Patentability Search: How we Repeatedly Find a Needle in a Haystack
It was another beautiful day at GreyB. I was reading this article on the Intel connection of Apple watch when an email landed on my Outlook, sent by my operation manager. The subject of the email communicated that I was going to work on a patentability search.
I love patentability searches, not because I’ve expertise in the area or I find them easy to conduct, but because it helps me to make my contribution in making the patent world unambiguous. I get an opportunity to determine whether a patent deserves to get granted or not. And yes, I also get an opportunity to save efforts of an inventor and help make him better decisions.
We, here at GreyB, handle a range of projects on a daily basis. Some are relatively easy while others could be a tough nut to crack. However, once in a blue moon, there lands a project on our desk, which seems insurmountable at that point in time.
This morning, the patentability search on a light beam projector that landed on the runway of my workstation, later proved to be one such project. Just to let you know, other than the working of the apparatus, no information was shared from the client’s end.
God gives his hardest fight to his toughest soldiers. With that thought, my team and I got down to work. We performed a preliminary search. The technology came out to be one among the latest areas of research. To top it all, there was not much material available online.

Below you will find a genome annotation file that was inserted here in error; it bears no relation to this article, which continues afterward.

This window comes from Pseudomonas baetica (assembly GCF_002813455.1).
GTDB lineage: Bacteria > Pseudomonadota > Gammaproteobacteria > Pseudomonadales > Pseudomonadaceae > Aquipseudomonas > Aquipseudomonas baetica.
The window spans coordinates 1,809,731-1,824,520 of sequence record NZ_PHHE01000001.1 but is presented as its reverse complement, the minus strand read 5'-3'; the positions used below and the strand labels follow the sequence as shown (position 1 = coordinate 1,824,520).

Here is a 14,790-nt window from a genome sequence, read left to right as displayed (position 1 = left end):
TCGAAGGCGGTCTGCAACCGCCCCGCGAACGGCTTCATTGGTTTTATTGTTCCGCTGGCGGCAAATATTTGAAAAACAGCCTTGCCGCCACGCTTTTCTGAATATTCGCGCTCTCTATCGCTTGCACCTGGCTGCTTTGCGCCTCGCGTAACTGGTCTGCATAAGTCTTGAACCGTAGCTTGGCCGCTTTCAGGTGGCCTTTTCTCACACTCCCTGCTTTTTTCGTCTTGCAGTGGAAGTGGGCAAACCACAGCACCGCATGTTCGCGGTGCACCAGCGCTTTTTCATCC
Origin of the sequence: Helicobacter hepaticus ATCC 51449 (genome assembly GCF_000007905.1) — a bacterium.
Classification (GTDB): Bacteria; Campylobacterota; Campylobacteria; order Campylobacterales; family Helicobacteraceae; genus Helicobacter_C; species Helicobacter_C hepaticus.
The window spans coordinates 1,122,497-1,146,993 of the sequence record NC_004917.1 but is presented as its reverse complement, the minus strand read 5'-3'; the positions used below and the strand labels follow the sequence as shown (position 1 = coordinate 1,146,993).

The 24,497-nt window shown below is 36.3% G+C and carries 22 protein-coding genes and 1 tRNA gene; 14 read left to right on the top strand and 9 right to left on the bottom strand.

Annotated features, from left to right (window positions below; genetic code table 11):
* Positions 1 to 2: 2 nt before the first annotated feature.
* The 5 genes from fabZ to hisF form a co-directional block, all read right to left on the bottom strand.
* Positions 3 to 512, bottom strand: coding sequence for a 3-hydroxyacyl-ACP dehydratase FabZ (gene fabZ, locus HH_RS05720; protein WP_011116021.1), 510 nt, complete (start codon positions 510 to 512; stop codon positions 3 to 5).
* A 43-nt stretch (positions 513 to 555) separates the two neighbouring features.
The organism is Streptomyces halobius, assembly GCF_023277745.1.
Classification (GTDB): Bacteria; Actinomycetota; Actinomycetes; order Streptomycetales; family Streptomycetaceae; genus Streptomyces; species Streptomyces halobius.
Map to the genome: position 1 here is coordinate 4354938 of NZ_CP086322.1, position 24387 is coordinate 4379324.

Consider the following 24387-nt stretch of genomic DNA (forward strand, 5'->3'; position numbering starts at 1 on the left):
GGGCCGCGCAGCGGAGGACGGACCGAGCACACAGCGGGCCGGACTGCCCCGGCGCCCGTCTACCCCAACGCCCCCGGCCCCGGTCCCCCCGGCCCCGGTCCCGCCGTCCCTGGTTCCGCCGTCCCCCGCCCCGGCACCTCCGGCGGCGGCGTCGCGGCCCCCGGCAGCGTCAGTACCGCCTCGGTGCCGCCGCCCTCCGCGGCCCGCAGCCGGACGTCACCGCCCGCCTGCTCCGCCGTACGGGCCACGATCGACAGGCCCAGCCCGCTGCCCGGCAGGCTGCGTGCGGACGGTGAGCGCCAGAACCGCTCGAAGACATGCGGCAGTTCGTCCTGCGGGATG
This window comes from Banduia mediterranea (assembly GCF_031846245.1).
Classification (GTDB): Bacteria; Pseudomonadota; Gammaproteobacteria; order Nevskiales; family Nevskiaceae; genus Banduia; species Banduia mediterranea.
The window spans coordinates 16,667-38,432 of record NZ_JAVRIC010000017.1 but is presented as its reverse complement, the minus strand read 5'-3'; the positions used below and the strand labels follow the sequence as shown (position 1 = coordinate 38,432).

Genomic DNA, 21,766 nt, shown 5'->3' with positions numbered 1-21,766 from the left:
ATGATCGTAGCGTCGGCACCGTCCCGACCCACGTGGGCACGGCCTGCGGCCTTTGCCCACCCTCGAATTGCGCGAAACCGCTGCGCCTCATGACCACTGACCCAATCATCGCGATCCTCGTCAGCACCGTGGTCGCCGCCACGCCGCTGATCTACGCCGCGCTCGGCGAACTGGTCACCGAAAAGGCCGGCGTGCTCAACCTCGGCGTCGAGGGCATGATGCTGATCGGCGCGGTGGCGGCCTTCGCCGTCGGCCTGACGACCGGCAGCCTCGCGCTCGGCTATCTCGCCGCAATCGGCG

Needless to say, our search process began with a comprehensive analysis on Thomson, Orbit and other free databases including Google Patents. We made multiple relevant key strings like light projection, beam launching, etc., and fed them into Thomson/Orbit. But to no avail.
The next avenue that we explored was of non-patent literature. We again performed a comprehensive analysis, but like in the previous case, it bore no fruit. We were back to square once again, and with less time left in our hands.
We decided to identify other application areas of the light projection, which were not thought of by the inventor. This again is a process which we follow here at GreyB. We identify all the application areas where the invention could probably be used and try to figure if there is any prior art that exists in other areas. However, as I’ve mentioned already, other than working of the invention, nothing was shared with us.
Moreover, while conducting the conventional search, application areas such as lasers, cameras, projectors, polarizer, displays, et cetera had already been explored.
These factors and the ticking of the clock – which was the sign of an approaching deadline – in tandem were making this tough nut even tougher to crack. The situation reminded me of the famous quote:
Tough times never last, but tough people do. – Dr. Robert.
It was time to get back to the whiteboard. We brainstormed – our favorite session – and decided to explore the most recent developments in the field. A brainstorming session and a few hours of search resulted in a list of some new application areas where this invention could probably be applied.
Head mounted display, Holographic optic technology, and see-through display were some of the technologies in our list. Guess what, we explored these technologies and identified not one but multiple prior art which were relevant.
Conventional search strategies don’t always work and when they don’t, we start looking for alternate routes. It is a custom at GreyB to never look at two searches in the same way and we take pride in providing our clients tailor-made solutions.
Authored by – Sushant Kumar, Senior Research Analyst, Concept Hacking